Wednesday, December 23, 2009

Traditionally Speaking

Traditions are the glue that holds a family together, separate and unique from other families. Some traditions become such a part of the daily routine that we may not even recognize them as special, such as praying together at night or talking about the day's high and low points over dinner. Christmas traditions, though, are special.

Do you read the Christmas story together? Open stockings? Have a turkey dinner feast?

Last year, our family began a tradition that I'd like to continue. Together, as a family, we found a way to give to others. The tough part (which was also the most blessed part) of the giving was that it was sacrificial.

I don't think our kids are old enough to understand going with a "giftless" Christmas where we give all of our gift money to a worthwhile project. But there is no age limit on learning to be a blessing, to offer something that may mean you need to have a little less for yourself.

A couple other traditions that have bloomed over the years:
- Each kid gets a new ornament every year, and they hang their ornaments on the tree. (There is a slim chance that I missed a year along the way - baby brain - but I'm going to make sure each kid is all set for next year.)
- On Christmas Eve, the kids get to open a gift (pre-selected by moi). It's always new pyjamas.
- Santa fills the stockings in this house and leaves a gift (typically something that everyone can enjoy together). Of course, we always leave out milk and cookies for the jolly fella.
- At my parents' house, one of them will read the Christmas story before we devour the turkey and trimmings. Sometimes it's direct from the Bible, sometimes a version from a children's book.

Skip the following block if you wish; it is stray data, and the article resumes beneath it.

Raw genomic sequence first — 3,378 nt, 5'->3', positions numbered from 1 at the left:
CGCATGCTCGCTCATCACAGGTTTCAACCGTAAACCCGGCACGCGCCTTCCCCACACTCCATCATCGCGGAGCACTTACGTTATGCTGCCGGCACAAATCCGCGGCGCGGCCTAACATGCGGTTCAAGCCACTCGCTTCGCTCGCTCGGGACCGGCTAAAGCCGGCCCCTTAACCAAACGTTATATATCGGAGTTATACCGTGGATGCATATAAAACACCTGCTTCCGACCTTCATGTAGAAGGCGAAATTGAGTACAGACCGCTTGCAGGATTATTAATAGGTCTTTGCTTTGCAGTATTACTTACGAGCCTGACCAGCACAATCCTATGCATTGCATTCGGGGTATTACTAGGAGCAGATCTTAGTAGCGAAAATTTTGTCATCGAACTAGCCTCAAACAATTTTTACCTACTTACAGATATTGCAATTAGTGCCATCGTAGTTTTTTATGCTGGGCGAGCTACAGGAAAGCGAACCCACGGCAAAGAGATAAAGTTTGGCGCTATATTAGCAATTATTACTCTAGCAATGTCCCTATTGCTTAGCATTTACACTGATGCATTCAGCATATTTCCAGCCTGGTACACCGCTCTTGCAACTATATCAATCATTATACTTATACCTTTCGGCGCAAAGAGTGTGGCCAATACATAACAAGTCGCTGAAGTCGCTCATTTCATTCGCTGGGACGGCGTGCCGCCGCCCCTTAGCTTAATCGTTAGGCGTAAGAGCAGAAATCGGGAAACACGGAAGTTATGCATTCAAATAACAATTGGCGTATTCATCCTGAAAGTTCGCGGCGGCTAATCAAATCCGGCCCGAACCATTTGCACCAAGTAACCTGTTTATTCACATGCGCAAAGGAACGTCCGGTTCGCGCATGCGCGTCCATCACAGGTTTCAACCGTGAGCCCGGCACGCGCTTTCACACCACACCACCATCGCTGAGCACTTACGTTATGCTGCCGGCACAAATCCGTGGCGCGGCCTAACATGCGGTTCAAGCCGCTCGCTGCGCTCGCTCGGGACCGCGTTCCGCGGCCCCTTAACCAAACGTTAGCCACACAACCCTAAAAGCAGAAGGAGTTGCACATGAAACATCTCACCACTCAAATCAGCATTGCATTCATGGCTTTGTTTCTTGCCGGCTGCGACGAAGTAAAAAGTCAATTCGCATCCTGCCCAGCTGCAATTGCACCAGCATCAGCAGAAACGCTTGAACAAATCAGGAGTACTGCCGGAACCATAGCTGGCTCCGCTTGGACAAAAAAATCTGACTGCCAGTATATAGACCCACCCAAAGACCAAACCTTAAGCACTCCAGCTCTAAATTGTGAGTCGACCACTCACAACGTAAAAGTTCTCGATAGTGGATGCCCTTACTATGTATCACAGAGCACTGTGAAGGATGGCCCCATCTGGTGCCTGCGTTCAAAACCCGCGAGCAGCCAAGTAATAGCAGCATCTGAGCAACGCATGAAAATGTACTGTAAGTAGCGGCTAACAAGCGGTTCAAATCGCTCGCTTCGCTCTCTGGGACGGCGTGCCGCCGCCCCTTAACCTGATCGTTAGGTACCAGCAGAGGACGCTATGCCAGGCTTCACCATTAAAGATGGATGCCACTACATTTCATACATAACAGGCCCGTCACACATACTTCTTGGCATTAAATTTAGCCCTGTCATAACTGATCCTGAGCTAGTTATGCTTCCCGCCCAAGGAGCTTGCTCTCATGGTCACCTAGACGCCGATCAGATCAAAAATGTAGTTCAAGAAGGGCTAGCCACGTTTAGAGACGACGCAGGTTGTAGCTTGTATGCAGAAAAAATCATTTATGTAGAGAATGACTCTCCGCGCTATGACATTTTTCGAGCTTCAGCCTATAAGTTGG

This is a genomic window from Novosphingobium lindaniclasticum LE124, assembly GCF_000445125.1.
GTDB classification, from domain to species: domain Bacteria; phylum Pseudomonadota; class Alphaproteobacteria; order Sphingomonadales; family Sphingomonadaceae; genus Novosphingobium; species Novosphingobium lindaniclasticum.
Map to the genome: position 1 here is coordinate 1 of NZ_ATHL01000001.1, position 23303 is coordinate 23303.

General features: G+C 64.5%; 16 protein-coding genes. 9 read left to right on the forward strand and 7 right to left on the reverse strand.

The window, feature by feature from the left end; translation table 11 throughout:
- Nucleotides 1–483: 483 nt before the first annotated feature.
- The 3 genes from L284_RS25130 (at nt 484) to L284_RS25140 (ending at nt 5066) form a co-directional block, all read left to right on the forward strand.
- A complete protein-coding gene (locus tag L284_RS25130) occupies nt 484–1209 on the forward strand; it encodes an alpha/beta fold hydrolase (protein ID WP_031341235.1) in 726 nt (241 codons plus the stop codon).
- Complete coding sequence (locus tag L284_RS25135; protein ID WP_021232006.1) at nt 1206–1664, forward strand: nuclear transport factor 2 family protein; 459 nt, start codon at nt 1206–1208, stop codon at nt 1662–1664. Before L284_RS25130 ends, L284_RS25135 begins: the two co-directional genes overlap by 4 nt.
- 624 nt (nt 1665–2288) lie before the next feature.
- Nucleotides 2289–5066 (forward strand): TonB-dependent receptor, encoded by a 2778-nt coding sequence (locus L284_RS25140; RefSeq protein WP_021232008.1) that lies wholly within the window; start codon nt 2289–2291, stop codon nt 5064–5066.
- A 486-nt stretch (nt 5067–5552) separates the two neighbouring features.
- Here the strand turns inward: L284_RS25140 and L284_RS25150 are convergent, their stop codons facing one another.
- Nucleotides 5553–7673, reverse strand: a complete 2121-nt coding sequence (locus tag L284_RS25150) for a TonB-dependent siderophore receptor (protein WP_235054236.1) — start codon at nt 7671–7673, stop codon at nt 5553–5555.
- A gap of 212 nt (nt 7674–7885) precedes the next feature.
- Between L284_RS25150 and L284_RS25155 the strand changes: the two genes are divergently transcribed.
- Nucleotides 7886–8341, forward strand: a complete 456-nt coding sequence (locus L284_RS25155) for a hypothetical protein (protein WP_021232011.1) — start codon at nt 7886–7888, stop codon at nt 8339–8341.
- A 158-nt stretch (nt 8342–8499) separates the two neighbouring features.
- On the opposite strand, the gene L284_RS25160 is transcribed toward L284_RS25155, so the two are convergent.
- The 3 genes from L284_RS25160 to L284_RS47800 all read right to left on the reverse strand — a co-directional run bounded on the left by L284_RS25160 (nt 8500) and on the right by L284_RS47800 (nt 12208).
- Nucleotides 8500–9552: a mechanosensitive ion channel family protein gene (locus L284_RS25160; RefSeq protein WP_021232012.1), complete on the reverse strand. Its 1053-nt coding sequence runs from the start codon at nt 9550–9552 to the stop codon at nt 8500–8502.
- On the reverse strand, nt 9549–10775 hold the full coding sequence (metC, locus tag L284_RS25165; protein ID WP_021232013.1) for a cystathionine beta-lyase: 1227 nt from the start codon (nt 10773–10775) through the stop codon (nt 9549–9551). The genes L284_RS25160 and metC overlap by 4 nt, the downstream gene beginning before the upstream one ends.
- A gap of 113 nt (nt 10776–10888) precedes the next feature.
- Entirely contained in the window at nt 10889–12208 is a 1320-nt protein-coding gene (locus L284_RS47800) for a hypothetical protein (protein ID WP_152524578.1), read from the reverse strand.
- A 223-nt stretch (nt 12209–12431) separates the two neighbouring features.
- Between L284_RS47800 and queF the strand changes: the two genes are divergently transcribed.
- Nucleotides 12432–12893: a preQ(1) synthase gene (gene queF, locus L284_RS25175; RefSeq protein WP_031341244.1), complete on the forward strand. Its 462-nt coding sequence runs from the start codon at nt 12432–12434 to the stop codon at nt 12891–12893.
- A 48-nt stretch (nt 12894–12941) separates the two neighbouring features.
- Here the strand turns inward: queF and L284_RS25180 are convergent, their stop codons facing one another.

I should share a little trick I came up with a few years back that seems to help with any sibling issues that occur around gifts (you know, no matter how you do Christmas and how much you try to focus on Christ and not the gifts, there is almost always one child who ends up whining to play with something that someone else received - this makes me crazy!). For any and all gift-giving occasions, a gift received by a particular child belongs solely to that child for a full 24 hours. After that day is done, the treasure is now for sharing. The exceptions to the rule are clothing and items that they choose to put in their special box. (The special box is a shoebox-sized Rubbermaid container, which the child keeps in his/her room. No one else is allowed to take items from the box. This little trick helped me deal with the child who was "hoarding" everything in piles on and beside the bed.)

Now, given that time is running short, I need to figure out what we're going to do as a family to be a blessing this Christmas. Pat and I have already come up with one thing, but it didn't involve the kids...

What are your family's traditions around Christmas?


  1. Our Santa tradition is almost exactly like yours. We also do the Christmas Eve pajamas, and my dad read the Christmas story before opening gifts at their house. This year we're starting a couple new traditions, one of which I will be posted on my blog tomorrow. And we're going to bake a birthday cake for Jesus. And we do Advent readings (my kids LOVE this). That's all I can think of right now. I have a tendency to overload on's a problem of mine... :)

    MERRY CHRISTMAS TO YOU!! Lots of love to my faraway sister in Christ. :)

  2. we do the new ornament each year - and also go on a Christmas Light judging tour of the neighborhood with a hot chocolate (and chocolate milk) treat. Christmas morning we open stockings first - then I make a pancake - or waffle breakfast and we sing Happy Birthday Jesus.

    interested to hear what you did to bless others!!


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